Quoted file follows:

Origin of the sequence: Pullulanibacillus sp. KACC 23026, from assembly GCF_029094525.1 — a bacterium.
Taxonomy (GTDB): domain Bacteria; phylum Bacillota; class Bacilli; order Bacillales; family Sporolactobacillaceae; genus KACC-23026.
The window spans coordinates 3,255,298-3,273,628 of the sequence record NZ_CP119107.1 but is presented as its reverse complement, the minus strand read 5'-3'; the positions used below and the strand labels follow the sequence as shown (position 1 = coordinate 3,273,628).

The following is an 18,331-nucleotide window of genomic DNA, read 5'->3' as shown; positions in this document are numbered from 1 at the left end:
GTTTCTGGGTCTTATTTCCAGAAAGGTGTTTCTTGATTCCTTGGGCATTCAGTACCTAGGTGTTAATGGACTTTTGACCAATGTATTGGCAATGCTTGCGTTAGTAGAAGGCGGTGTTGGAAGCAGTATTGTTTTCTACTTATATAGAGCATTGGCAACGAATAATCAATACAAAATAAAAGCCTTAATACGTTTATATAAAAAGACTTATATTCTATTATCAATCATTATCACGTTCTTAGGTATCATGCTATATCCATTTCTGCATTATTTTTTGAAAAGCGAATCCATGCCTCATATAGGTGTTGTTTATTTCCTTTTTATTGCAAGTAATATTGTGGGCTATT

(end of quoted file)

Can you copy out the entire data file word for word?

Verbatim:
Origin of the sequence: Pullulanibacillus sp. KACC 23026, from assembly GCF_029094525.1 — a bacterium.
Taxonomy (GTDB): domain Bacteria; phylum Bacillota; class Bacilli; order Bacillales; family Sporolactobacillaceae; genus KACC-23026.
The window spans coordinates 3,255,298-3,273,628 of the sequence record NZ_CP119107.1 but is presented as its reverse complement, the minus strand read 5'-3'; the positions used below and the strand labels follow the sequence as shown (position 1 = coordinate 3,273,628).

The following is an 18,331-nucleotide window of genomic DNA, read 5'->3' as shown; positions in this document are numbered from 1 at the left end:
GTTTCTGGGTCTTATTTCCAGAAAGGTGTTTCTTGATTCCTTGGGCATTCAGTACCTAGGTGTTAATGGACTTTTGACCAATGTATTGGCAATGCTTGCGTTAGTAGAAGGCGGTGTTGGAAGCAGTATTGTTTTCTACTTATATAGAGCATTGGCAACGAATAATCAATACAAAATAAAAGCCTTAATACGTTTATATAAAAAGACTTATATTCTATTATCAATCATTATCACGTTCTTAGGTATCATGCTATATCCATTTCTGCATTATTTTTTGAAAAGCGAATCCATGCCTCATATAGGTGTTGTTTATTTCCTTTTTATTGCAAGTAATATTGTGGGCTATT